Constantia did not, however, long retain this happy frame of mind. One week spent in continual intercourse with the family of the marquis, entirely deranged all her better feelings. During that time she had been engaged in one or two private dances; she had freely conversed with the three young ladies; had heard Lord Robert talk nonsense; had been flattered by the marchioness; had neglected all her studies, and thought of nothing but how to dress, and how to appear fashionable. The thought of returning to Mrs. Garston's began now to be painful to her, and even the sight of her hand-writing excited disagreeable feelings.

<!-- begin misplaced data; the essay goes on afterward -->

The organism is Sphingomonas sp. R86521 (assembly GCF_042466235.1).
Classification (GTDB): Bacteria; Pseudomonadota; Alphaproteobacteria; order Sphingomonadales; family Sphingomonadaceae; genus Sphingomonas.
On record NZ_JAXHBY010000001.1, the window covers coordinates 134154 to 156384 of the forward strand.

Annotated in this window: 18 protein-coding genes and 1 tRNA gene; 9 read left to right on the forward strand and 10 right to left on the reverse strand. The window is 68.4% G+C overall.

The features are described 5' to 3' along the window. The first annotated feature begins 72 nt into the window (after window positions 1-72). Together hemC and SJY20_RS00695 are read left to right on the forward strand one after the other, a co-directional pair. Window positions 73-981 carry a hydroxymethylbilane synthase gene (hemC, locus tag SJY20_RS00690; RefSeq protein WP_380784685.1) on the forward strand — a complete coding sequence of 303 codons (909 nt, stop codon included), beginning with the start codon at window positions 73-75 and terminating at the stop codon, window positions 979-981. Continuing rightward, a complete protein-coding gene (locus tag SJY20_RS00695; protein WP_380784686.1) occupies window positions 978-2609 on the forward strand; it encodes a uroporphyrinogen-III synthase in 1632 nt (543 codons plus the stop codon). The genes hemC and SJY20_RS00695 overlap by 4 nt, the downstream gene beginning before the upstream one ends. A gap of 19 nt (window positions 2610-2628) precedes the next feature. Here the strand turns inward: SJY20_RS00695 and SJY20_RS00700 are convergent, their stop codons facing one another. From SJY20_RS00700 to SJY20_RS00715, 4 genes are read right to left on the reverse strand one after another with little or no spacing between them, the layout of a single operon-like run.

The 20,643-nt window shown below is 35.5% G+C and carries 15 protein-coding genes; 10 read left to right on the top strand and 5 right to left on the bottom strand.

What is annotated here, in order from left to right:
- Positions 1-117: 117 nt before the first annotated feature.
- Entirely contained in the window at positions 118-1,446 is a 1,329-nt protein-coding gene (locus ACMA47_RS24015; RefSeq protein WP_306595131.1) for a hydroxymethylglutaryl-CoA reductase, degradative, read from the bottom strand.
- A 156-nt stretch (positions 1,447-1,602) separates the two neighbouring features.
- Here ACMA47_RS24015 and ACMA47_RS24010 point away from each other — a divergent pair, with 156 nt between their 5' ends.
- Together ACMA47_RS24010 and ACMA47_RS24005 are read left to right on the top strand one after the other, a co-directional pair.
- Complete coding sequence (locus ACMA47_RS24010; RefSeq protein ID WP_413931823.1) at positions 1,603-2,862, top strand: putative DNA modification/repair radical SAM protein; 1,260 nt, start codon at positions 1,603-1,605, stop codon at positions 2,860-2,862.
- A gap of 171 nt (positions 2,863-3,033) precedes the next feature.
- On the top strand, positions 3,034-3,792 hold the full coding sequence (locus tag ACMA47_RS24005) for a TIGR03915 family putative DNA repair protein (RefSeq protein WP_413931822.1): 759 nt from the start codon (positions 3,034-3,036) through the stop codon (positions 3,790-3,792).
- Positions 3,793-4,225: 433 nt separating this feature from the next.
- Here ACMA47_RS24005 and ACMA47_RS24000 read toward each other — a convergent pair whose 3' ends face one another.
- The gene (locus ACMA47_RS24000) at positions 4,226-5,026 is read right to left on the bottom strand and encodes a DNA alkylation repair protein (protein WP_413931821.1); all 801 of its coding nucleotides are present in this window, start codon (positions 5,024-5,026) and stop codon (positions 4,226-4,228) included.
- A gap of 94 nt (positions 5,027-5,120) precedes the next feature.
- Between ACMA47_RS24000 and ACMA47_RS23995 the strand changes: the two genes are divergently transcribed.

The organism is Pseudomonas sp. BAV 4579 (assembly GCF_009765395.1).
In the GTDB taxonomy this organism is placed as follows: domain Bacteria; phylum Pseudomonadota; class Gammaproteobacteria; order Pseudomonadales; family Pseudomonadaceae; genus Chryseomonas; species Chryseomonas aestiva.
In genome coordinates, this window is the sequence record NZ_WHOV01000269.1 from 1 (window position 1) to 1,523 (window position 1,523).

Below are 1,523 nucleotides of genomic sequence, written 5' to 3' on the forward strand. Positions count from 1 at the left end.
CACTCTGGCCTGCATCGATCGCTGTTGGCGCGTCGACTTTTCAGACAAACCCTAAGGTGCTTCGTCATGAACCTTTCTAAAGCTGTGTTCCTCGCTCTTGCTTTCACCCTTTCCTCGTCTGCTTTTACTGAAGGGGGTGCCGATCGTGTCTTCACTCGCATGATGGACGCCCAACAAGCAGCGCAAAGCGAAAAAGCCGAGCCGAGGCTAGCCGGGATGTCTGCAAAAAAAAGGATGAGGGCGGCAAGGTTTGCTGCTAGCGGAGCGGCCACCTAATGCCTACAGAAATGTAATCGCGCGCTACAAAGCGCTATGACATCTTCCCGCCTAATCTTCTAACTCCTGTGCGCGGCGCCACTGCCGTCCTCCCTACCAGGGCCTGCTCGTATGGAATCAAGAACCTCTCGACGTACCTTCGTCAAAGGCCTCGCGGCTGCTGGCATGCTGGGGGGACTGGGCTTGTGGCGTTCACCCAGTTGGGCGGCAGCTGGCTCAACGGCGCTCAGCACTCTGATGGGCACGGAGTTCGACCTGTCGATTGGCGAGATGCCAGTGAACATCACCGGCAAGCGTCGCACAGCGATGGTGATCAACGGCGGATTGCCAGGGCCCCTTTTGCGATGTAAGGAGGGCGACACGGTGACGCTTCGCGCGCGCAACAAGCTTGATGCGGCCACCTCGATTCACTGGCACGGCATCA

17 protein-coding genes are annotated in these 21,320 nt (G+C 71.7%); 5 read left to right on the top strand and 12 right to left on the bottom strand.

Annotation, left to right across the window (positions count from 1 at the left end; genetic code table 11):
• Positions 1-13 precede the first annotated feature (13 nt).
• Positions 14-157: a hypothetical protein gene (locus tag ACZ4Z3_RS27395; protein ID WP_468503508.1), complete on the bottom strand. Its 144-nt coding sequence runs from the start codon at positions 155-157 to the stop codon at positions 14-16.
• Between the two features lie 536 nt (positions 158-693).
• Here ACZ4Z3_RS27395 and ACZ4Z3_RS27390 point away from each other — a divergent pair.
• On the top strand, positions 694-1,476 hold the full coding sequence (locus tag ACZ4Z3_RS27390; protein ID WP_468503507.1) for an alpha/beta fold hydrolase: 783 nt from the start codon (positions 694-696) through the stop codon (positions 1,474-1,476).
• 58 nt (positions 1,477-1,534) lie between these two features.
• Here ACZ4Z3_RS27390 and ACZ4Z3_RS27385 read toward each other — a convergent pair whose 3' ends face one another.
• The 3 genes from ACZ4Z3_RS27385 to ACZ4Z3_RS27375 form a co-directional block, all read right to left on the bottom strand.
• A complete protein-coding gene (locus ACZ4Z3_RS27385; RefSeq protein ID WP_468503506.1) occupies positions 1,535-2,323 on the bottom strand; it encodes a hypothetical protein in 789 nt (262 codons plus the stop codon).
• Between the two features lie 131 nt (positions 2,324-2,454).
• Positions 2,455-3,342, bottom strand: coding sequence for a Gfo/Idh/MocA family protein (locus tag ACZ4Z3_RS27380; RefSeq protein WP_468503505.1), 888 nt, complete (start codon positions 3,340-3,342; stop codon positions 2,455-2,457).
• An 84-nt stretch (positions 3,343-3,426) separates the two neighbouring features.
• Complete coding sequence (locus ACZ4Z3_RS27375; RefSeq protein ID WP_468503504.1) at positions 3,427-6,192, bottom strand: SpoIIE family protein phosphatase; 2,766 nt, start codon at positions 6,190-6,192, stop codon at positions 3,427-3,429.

Week after week passed away, while one amusement followed another at the mansion of the marquis; and still as the time for leaving home approached, Constantia became less and less willing to return to Mrs. Garston. A slight illness at length forming some slender ground of excuse, she allowed her aunts, who were equally willing with herself that she should return no more to Mrs. Garston, to inform that lady that it was their intention to keep her at home till the weather would permit her travelling with greater comfort and security. They brought the letter, when written, to Constantia, for the purpose of asking her if she would choose to add any thing to it. She took it and read it; she thought it cold and unkind; she wished to add something to it, but found herself strangely affected. She gave the letter back to Mrs. Kitty, desiring it might be sent, and running into her own room, she shut the door and burst into an agony of tears. She thought of her grandmother, and of Mrs. Garston, of her dear friend Miss Garston, of the excellent advice they gave her, of the excellent examples they had set before her; and her heart was ready to break. She was, at that time, in so favourable a state, that a judicious friend might have prevailed with her to make any sacrifice, and to have denied self in any point: but after a struggle, not with the evil one, not with the enemy of souls, but with the better feelings of her nature, she became hardened, and resolved to pursue those pleasures which lead to death.